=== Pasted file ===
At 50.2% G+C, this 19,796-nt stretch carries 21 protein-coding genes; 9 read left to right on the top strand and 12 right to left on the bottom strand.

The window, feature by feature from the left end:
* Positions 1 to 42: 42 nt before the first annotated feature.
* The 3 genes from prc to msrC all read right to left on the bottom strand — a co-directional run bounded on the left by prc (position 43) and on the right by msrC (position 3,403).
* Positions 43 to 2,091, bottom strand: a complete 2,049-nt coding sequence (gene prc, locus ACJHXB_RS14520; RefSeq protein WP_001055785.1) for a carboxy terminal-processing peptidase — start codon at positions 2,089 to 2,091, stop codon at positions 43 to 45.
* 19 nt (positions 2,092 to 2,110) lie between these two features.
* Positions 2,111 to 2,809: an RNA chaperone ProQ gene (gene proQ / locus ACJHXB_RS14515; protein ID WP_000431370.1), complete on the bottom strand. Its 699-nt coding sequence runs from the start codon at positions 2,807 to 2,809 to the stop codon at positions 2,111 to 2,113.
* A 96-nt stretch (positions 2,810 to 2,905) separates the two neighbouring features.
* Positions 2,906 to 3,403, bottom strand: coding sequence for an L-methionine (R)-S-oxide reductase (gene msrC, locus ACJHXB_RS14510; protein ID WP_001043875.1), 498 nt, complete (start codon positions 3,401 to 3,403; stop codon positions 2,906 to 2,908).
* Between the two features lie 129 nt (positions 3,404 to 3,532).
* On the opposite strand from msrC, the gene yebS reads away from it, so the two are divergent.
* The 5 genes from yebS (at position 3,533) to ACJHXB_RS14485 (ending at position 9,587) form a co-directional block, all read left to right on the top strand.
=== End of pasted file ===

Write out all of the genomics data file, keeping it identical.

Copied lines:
At 50.2% G+C, this 19,796-nt stretch carries 21 protein-coding genes; 9 read left to right on the top strand and 12 right to left on the bottom strand.

The window, feature by feature from the left end:
* Positions 1 to 42: 42 nt before the first annotated feature.
* The 3 genes from prc to msrC all read right to left on the bottom strand — a co-directional run bounded on the left by prc (position 43) and on the right by msrC (position 3,403).
* Positions 43 to 2,091, bottom strand: a complete 2,049-nt coding sequence (gene prc, locus ACJHXB_RS14520; RefSeq protein WP_001055785.1) for a carboxy terminal-processing peptidase — start codon at positions 2,089 to 2,091, stop codon at positions 43 to 45.
* 19 nt (positions 2,092 to 2,110) lie between these two features.
* Positions 2,111 to 2,809: an RNA chaperone ProQ gene (gene proQ / locus ACJHXB_RS14515; protein ID WP_000431370.1), complete on the bottom strand. Its 699-nt coding sequence runs from the start codon at positions 2,807 to 2,809 to the stop codon at positions 2,111 to 2,113.
* A 96-nt stretch (positions 2,810 to 2,905) separates the two neighbouring features.
* Positions 2,906 to 3,403, bottom strand: coding sequence for an L-methionine (R)-S-oxide reductase (gene msrC, locus ACJHXB_RS14510; protein ID WP_001043875.1), 498 nt, complete (start codon positions 3,401 to 3,403; stop codon positions 2,906 to 2,908).
* Between the two features lie 129 nt (positions 3,404 to 3,532).
* On the opposite strand from msrC, the gene yebS reads away from it, so the two are divergent.
* The 5 genes from yebS (at position 3,533) to ACJHXB_RS14485 (ending at position 9,587) form a co-directional block, all read left to right on the top strand.